Clara Blandick as Auntie Em. Pat Walshe as Nikko. Lee Murray as Winged Monkey. The Singer Midgets as Munchkins. George Ministeri as Coach Driver.

Harlan Briggs as Uncle Henry's Double. Jerry Maren as Guild Leader. Yvonne Moray as League Dancer. Tyler Brooke as Ozmite. Adriana Caselotti as Juliet.

Pinto Colvig as Munchkin. Billy Curtis as City Father. Major Doyle as Munchkin uncredited. Daisy Earles as Munchkin Villager. Harry Earles as Guild Singer.

Charles Irwin as Ozmite. Lois January as Cat Owner. Mitchell Lewis as Head Winkie. Walter Miller as Bespectacled Munchkin. Frank Packard as Munchkin uncredited.

Lillian Porter as Munchkin uncredited. Jimmy Rosen as Munchkin uncredited. Oliver Smith as Ozmite. Terry as Toto. Carol Tevis as Munchkin.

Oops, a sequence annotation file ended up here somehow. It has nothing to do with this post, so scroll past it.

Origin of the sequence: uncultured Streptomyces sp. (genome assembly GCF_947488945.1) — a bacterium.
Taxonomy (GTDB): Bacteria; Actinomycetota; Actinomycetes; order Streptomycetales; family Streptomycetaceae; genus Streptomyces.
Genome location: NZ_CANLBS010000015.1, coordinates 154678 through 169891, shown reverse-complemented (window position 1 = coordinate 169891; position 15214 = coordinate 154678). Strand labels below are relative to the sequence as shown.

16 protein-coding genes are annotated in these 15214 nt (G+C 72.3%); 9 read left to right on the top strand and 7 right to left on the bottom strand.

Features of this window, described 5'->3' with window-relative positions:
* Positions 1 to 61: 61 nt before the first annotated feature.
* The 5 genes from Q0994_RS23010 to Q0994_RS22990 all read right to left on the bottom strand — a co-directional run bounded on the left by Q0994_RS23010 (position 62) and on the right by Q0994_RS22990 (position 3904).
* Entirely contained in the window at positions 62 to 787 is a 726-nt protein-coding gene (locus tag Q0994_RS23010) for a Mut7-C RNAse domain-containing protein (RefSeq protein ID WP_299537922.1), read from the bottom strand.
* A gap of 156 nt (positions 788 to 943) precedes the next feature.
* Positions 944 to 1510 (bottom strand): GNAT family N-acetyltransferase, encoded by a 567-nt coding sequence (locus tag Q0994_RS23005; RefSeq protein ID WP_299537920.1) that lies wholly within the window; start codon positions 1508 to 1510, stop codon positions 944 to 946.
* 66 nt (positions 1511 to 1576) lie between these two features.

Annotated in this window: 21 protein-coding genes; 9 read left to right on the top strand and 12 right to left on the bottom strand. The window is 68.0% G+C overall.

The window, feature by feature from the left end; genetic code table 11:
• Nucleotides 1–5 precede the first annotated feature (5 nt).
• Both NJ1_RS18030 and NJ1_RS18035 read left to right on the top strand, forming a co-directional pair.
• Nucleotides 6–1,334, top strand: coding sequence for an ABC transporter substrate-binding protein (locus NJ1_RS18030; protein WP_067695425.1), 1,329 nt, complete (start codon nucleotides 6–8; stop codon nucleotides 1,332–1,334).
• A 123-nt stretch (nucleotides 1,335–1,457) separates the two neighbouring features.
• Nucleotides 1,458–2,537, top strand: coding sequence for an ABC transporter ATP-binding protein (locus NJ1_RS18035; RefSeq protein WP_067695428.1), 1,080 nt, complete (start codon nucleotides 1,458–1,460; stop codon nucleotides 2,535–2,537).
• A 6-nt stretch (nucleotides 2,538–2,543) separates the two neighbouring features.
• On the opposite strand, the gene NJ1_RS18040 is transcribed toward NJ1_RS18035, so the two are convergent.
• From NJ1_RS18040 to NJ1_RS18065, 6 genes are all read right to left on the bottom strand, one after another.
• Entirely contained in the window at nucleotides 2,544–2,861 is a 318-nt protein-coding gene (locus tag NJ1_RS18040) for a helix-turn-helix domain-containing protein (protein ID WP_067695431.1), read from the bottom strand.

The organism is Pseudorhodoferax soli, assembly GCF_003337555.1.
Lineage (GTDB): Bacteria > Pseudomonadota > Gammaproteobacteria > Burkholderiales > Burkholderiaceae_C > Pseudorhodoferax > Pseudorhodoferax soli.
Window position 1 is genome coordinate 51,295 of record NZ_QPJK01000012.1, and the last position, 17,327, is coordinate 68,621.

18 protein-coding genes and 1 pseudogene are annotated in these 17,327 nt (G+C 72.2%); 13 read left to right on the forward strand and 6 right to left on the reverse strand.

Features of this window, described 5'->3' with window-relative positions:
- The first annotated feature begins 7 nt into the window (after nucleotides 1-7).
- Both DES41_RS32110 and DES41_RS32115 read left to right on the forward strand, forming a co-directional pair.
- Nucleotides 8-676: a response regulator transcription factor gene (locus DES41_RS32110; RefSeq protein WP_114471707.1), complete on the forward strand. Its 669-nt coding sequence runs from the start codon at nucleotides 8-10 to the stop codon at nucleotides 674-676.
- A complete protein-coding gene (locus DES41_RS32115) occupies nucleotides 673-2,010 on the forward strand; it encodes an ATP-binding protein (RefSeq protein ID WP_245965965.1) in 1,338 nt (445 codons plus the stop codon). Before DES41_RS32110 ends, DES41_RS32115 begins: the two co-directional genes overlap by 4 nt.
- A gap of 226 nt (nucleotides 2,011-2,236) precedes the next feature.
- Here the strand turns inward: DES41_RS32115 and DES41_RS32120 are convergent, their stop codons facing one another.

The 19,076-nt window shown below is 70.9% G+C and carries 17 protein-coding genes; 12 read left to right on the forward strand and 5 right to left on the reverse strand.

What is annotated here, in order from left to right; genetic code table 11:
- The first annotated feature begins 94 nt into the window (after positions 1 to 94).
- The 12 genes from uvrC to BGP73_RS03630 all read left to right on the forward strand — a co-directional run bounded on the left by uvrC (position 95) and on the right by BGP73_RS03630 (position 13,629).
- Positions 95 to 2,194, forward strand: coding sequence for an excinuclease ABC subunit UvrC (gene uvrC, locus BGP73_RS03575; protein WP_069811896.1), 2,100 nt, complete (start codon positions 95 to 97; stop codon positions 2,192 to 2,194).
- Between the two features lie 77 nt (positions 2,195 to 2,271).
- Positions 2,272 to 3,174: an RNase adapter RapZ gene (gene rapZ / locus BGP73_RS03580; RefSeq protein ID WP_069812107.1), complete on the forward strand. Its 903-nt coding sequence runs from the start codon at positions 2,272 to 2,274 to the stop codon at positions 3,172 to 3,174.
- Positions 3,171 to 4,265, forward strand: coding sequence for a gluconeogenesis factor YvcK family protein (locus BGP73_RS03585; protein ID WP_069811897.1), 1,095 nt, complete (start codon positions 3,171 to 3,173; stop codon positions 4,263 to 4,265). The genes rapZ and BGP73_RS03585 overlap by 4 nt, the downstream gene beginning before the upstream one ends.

Bobby Watson as Ozmite. Gus Wayne as Munchkin. Abe Dinovitch as Munchkin. Clarence Swensen as Munchkin.

Mickey Carroll as Munchkin. The Munchkins. Meinhardt Raabe as Munchkin Coroner. Karl Slover as Munchkin. September 6, Full Review…. September 20, Rating: A Full Review….

July 21, Full Review…. September 9, Full Review…. View All Critic Reviews Feb 27, Beautiful, memorable and overall a fun journey!

The Wizard of Oz in my opinion is the best family film and is a magically fun time! Mr N Super Reviewer. Nov 09, A classic of cinema, with a broadway musical brought to the big screen in colour.

Full of memorable songs and unforgettable scenes. Ross C Super Reviewer. Jun 15, One of the rare classics that has actually managed to achieve the coveted status of being impervious to criticism.

Its pure magic from start to finish. I could watch it a thousand times and still be filled with pure, unadulterated joy each time.